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Bristol Global Mobility's EU Data Transfer Statement

Last updated: September 15, 2023

I.  Overview

On July 16, 2020, the Court of Justice of the European Union (“CJEU”) decided Case C-311/18, captioned Irish Data Protection Commissioner v Facebook Ireland and Maximillian Schrems (“Schrems II”). The CJEU decision in Schrems II included two main findings. First, it found that the European Commission’s adequacy determination for the EU-U.S. Privacy Shield Framework was invalid, due to concerns regarding the necessity and proportionality of U.S. government surveillance authorities and the availability of actionable judicial redress for EU data subjects. Second, it reaffirmed the validity of standard contractual clauses (“SCCs”) as an international data transfer mechanism, while clarifying that data exporters bear the responsibility for verifying whether the law in the recipient country ensures adequate protection, under the standards set by EU law, for personal data transferred under the SCCs and, where it doesn’t, for providing additional safeguards to guarantee such protection or suspend transfers.

On June 4, 2021, in the wake of the Schrems II decision, the European Commission released new SCCs for international transfers. Around the same time, on June 18, 2021, the European Data Protection Board (“EDPB”) released its “Recommendations 01/2020 on measures that supplement transfer tools to ensure compliance with the EU level of protection of personal data” (“EDPB Recommendations”). Many data exporters are now using a combination of the new SCCs and the supplemental measures recommended by the EDPB to ensure that their transfers of personal data to the United States (“U.S.”) remain compliant with the GDPR. 

Bristol is a U.S.-based company that provides relocation and mobility services (“Relocating Services”) for employees of its corporate customer based all over the world, including in the European Union (“EU”). Bristol has affiliate entities in the United Kingdom, Canada, and Singapore. As part of providing the Relocation Services, Bristol’s corporate customers – who act as data a controller and data exporter – may transfer personal data about their relocating employees or representatives to Bristol, which also acts as a controller and data importer. Bristol has compiled this FAQ document to assist you, as a data exporter, in verifying that your transfers of EU personal data to Bristol are compliant.

II. Summary of the Surveillance Laws in the United States

While Schrems II sets out its own analysis of the two principal U.S. Surveillance Laws, a short summary on each is included below.

A.  Foreign Intelligence Surveillance Amendment Act of 2008 (“FISA”)

This is a statute establishing a judicial process authorizing a specific type of data acquisition. FISA permits the U.S. government to request that certain organizations assist in collecting or providing data on certain individuals for purposes of national security.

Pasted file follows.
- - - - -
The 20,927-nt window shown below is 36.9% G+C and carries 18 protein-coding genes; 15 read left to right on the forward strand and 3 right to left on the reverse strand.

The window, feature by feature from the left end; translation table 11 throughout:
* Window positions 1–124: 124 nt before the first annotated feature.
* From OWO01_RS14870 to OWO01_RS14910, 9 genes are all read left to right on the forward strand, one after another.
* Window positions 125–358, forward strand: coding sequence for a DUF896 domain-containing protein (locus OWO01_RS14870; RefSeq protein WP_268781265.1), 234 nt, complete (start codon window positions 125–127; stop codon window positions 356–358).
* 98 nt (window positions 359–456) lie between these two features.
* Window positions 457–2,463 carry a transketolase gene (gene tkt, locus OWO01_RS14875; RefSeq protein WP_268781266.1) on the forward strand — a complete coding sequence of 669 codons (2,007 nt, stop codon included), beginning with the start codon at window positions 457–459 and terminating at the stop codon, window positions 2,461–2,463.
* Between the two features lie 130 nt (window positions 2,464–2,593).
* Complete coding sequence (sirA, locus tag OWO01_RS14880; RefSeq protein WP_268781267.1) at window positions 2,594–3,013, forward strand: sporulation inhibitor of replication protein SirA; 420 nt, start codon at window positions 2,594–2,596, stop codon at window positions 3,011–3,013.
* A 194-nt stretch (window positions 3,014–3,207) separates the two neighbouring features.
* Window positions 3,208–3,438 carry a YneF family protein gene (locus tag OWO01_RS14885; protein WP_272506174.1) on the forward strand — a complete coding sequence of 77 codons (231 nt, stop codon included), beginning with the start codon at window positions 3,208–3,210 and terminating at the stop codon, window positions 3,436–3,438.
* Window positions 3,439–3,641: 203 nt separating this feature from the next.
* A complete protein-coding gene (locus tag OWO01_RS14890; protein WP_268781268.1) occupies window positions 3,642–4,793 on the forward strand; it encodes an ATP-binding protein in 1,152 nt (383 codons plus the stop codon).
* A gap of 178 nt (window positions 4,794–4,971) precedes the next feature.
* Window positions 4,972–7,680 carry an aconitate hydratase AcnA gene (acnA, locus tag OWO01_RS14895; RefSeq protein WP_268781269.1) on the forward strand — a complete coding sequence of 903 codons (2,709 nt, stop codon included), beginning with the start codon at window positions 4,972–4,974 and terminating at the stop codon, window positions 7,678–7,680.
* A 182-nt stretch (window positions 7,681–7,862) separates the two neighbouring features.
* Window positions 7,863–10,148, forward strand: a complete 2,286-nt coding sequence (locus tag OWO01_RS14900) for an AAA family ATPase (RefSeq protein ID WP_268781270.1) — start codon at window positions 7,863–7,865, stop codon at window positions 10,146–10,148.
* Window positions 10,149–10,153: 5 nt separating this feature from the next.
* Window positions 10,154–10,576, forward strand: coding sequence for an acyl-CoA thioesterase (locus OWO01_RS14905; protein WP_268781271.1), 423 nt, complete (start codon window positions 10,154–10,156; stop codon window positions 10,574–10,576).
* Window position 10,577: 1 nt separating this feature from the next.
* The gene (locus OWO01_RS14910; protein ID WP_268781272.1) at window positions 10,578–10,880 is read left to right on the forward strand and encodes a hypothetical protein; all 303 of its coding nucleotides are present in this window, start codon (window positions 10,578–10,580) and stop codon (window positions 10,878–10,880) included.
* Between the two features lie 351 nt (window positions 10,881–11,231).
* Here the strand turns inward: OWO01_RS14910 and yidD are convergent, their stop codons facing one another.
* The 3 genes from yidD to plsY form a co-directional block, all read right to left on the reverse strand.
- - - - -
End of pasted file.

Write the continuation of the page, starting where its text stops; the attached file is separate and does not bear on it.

B.    Executive Order 12333 (“EO 12333”)

This is a general directive organizing U.S. intelligence activities, which does not include any authorization to compel private companies to disclose data. EO 12333 authorizes bulk, indiscriminate collection of electronic communication, often as an alternative basis of authority for surveillance when the more limited collection under FISA is considered insufficient.


1.  Is Bristol certified under the Data Privacy Framework (“DPF”)?

Bristol Global Mobility LLC certified its adherence to the EU-U.S. and Swiss-U.S. Data Privacy Frameworks. The Bristol Privacy Statement is available here.

Since the European Commission granted adequacy for the EU-U.S. Data Privacy Framework on July 10, 2023, Bristol customers transferring personal data subject to the EU GDPR and within scope of Bristol’s certification to Bristol in the U.S. can enjoy seamless data transfers without needing to use other transfer mechanisms, such as the standard contractual clauses, and transfer impact assessments, in accordance with paragraph 27 of the EDPB Recommendations. This has been confirmed by the EDPB in its Information note on data transfers under the GDPR to the United States after the adoption of the adequacy decision on 10 July 2023.

2.  Has Bristol ever received a request for the disclosure of personal data from government authorities?

No.  As of the last updated date of this FAQ document, Bristol and its affiliate entities have not received a request or directive from any law enforcement, national security, or other government authority, representing any national, state, or local jurisdiction, for the disclosure of any personal data processed on behalf of its customers.  Bristol is not aware of any interception of customer personal data either.

Furthermore, If Bristol receives a government request for a customer representative or relocating employee personal data, pertaining to EEA, Swiss, or U.K. individuals, it has committed that it will make every effort to refer the request to the affected customer if permitted by law, so that the customer can work with the government authority directly to respond.